Monday, December 10, 2012

Public employee fired for filing civil rights lawsuit

Did you know that, with few exceptions, public employees can be legally fired in retaliation for filing a non-frivolous lawsuit against their public employers? It's true. These are not First Amendment cases anymore. The plaintiff files these lawsuits at his own risk.

The case is Connolly v. City of Rutland, a summary order decided on November 5. Years ago, federal judges in the Second Circuit held that the First Amendment prohibited employers from firing public employees who filed civil rights cases against their employers. But if you follow First Amendment retaliation cases in the Second Circuit (and around the country) you know that public employee speech rights have dwindled over the last decade or so.

Connolly's initial lawsuit alleged that the City violated her due process rights under the Constitution in terminating her employment. Although it is not clear in the Second Circuit or district court opinions, Connolly was somehow retaliated against by the Town after filing that lawsuit. She claimed the First Amendment protected her from retaliation for bringing the lawsuit because it raised "a matter of public concern," the legal standard for protected speech by public workers. But the lawsuit does not raise a matter of public concern. While Connolly tries to satisfy this test by arguing that the due process case highlights the way the City manages its affairs, that argument doesn't cut it these days. The district court wrote:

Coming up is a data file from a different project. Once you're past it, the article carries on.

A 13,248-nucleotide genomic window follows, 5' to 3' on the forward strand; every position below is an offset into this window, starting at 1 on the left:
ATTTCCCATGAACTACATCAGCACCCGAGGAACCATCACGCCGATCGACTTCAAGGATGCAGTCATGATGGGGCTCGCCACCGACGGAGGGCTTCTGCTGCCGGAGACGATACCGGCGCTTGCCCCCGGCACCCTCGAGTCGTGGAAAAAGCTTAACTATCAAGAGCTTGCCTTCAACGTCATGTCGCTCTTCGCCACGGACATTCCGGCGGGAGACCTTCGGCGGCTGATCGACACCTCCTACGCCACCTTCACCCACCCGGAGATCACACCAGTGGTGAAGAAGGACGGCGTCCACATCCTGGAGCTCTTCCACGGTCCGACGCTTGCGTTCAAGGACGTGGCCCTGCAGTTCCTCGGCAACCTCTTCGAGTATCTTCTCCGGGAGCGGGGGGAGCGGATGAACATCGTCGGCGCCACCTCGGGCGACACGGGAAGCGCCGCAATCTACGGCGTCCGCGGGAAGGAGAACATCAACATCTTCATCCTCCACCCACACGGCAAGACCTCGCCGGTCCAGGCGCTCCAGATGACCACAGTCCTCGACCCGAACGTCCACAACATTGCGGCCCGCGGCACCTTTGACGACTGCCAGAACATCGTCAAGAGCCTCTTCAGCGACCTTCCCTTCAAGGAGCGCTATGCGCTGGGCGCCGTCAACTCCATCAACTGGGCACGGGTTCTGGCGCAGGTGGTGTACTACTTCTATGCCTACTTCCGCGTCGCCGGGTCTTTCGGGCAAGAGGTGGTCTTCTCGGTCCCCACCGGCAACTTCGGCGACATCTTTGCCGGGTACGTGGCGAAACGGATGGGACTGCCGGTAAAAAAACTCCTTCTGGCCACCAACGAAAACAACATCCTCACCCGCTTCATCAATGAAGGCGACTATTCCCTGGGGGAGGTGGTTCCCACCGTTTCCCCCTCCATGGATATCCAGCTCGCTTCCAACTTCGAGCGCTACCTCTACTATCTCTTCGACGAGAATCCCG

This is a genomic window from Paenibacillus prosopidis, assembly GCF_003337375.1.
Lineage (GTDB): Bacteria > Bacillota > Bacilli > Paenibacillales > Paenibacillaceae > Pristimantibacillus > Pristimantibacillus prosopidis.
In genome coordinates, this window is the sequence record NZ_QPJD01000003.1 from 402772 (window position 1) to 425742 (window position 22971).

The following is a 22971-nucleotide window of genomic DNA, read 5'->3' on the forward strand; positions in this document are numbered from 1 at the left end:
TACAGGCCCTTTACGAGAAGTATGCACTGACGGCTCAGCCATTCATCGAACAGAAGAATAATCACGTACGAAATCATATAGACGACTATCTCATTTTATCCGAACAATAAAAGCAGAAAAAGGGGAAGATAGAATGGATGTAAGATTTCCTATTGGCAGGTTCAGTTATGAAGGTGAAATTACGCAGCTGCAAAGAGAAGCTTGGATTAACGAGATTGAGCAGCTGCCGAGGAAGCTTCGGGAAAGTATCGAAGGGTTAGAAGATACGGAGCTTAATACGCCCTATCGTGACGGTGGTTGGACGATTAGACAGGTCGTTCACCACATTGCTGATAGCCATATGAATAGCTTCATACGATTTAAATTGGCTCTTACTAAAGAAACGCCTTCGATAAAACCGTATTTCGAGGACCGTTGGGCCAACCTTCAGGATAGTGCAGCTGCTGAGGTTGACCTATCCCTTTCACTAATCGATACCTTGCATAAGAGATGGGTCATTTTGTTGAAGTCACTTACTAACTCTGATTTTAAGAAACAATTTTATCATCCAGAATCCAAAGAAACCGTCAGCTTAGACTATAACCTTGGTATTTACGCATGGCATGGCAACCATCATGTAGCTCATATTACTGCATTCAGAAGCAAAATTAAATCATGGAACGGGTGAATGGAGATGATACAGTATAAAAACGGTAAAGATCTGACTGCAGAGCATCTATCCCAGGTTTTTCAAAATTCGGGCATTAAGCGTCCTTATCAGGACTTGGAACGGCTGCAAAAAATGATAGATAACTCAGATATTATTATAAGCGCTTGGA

Connolly argues that her lawsuit is protected speech because its content "is of significant importance and interest to the citizens of Rutland" and the lawsuit "concerns the means and methods by which the City's . . . budget and property tax rates were adopted." Connolly further asserts that the content of the speech "concerns [Mayor Louras's] claim, made in the City's Annual Report . . . that he had to eliminate funding for three full-time employees in order to achieve his political goal of `maintaining the tax rate.'" Connolly's original Complaint, however, raised claims arising out of Defendants' conduct in connection with her termination. Just as the plaintiff in Huth v. Haslin, 598 F.3d 70 (2d Cir. 2010), the nature of Connolly's lawsuit is personal to her and generally related to her own situation. Likewise, there is no suggestion in her complaint that Connolly seeks to "debate issues of discrimination" or obtain "relief against pervasive or systemic misconduct by a public agency or public officials." Nor is there any indication that this lawsuit is part of an overall effort to correct allegedly unlawful practices or bring them to public attention.

Nearly every public employee lawsuit against his employer will in some way implicate the public budget or personnel policies or some other matter of esoteric interest to the community. But you need more than that to show the lawsuit raised a matter of public concern. The district court said,

Connolly's lawsuit does not directly 'concern' the City budget or claims made in its Annual Report. Her lawsuit was neither brought to '[d]iscuss[ ] . . . current government policies,' nor 'aimed at uncovering . . . breaches of public trust.' Connolly's only argument related to the City budget pertains to her claim that the City's 'lack of funds' is a sham. This argument constitutes a complaint about Connolly's  'own dissatisfaction with the conditions of [her] employment.' Accordingly, Connolly's lawsuit does not pertain to a matter of public concern.

The Second Circuit (Raggi, Pooler and Leval) upholds this reasoning, and the case is dismissed.

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